A great day with Dave Keeling and Barry Hymer on Friday confirmed what many in education believe – the importance of children’s ownership of their learning. Both talked about ‘learner helplessness’ and the danger of simply waiting for someone to give you the answer. Prof Hymer used the Daily Telegraph headline ‘Spoon fed pupils can’t cope at college’ to drive home the point that we may be approaching education in a way that is ill suited to the needs of children. He asked us to think about what we thought was the purpose of education and following on from discussion around this question, he reminded us that Chris Woodhead’s response to this very question some years ago had been that the purpose of education was ‘the transmission of worthwhile knowledge’.

The encouragement of both speakers for a constructivist approach to learning resonated with those present. Both believe education is more about learning than teaching, more about enquiry than transmission and more about generating curiosity than cramming to pass exams- and then forgetting. Two quotes summed up Dave and Barry’s thinking about education for me:

‘Learning is a two way stretch, our role is to assist in learning. Knowledge without action is simply storage’. Dave Keeling

‘Failure is very much a part of learning. If we’re not failing we’re rehearsing what we already know.’
Prof Barry Hymer


Posted: March 26, 2012 in Uncategorized

Following another lengthy summer break we’re back at school.   Over the first few days I spoke to many children, parents and staff about their holidays and what they’d been up to.   None of them complained about the holidays being too short.   None of them felt it was the right length.   Indeed all of them believed the holidays were too long and couldn’t understand why a six week break was necessary in this day and age.   The historic reason is routed in our agricultural past, as whole communities would spent the long summer days helping to gather the harvest.   I can categorically state that none of our children gather the harvest!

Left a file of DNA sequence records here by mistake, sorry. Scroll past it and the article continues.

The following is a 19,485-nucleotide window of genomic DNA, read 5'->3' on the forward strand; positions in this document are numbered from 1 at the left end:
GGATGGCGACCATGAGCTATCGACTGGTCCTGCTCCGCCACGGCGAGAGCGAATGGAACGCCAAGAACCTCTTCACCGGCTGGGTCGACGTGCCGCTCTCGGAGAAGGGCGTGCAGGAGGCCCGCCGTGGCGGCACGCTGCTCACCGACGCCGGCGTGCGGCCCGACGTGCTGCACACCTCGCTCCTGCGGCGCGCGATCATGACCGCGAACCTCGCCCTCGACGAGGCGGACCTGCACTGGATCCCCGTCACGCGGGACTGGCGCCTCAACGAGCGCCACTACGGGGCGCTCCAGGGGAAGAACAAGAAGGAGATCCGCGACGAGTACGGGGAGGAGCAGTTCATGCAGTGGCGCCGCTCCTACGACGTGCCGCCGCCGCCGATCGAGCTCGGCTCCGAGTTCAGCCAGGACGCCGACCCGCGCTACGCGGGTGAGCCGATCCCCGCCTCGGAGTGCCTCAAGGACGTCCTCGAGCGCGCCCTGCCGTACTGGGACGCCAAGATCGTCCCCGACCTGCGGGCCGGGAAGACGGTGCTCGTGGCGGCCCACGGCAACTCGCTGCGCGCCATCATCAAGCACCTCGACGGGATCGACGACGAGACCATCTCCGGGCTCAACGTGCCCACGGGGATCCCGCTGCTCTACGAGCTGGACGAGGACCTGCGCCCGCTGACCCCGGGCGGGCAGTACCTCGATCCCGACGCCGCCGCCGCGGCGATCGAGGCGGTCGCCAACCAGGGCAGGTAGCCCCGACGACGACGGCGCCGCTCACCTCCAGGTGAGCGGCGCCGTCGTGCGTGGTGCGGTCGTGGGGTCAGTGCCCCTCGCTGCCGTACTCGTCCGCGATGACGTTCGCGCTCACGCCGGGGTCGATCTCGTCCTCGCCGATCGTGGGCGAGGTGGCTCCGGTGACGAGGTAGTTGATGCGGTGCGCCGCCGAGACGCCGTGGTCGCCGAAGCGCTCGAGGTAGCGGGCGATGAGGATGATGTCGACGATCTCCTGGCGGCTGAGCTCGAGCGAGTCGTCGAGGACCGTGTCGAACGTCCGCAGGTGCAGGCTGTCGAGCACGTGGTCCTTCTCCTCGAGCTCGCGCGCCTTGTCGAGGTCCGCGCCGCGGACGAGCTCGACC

After a six week break the children need time to get back up to speed.   To get used to routines and procedures once more.   Staff need time to get back into the swing of things and parents have to look again at arrangements in order to balance the school run with work and other commitments.  There is a great deal of lost learning time while we once again ‘adjust’ to work.

Many believe it is time for a wholesale review of the school holiday pattern.   A popular suggestion is six week blocks followed by two week breaks with longer holidays in summer and at Christmas.   If schools had different holiday patterns, travel companies would also find it difficult to hold those in education to ransom when it comes to booking breaks.

How do you feel about the long summer breaks?  Have you changed the holiday pattern in your school?   It would be interesting to hear your thoughts.

In 1930 the Haddow Report claimed

‘The curriculum is to be thought of in terms of activity and experience rather than knowledge to be acquired and facts to be stored.’

Where did it all go wrong?

Decades of dependence on facts that can be easily measured has created a curriculum that is irrelevant and to many simply a hindrance to their ‘real’ learning. We test what’s easy to test not whether it is useful or not. What kind of curriculum has this given us? One where passing exams is more important than enjoyment? Gerald Kelly stated in a TES editorial recently:
‘A fetish for testing has replaced a love of learning’
Mick Waters asks if children are ‘complying or engaging with learning?’ It is up to us to ensure it is the latter.   Schools are not about preparation for life, they are life, rooted in the now.   Everyday is a new experience for children and our challenge as educators is to make that experience as memorable, exciting and stimulating as possible.

Jamie Oliver‘s latest social experiment ‘Jamie’s Dream School’ hardly got off to a great start for those celebrities billed as an inspiration in their fields. It very quickly became apparent that working with a live audience of disaffected teenagers is somewhat different to paying, appreciative crowds or armchair viewers watching on tv from the comfort of their own home the usual way these experts share their expertise with millions.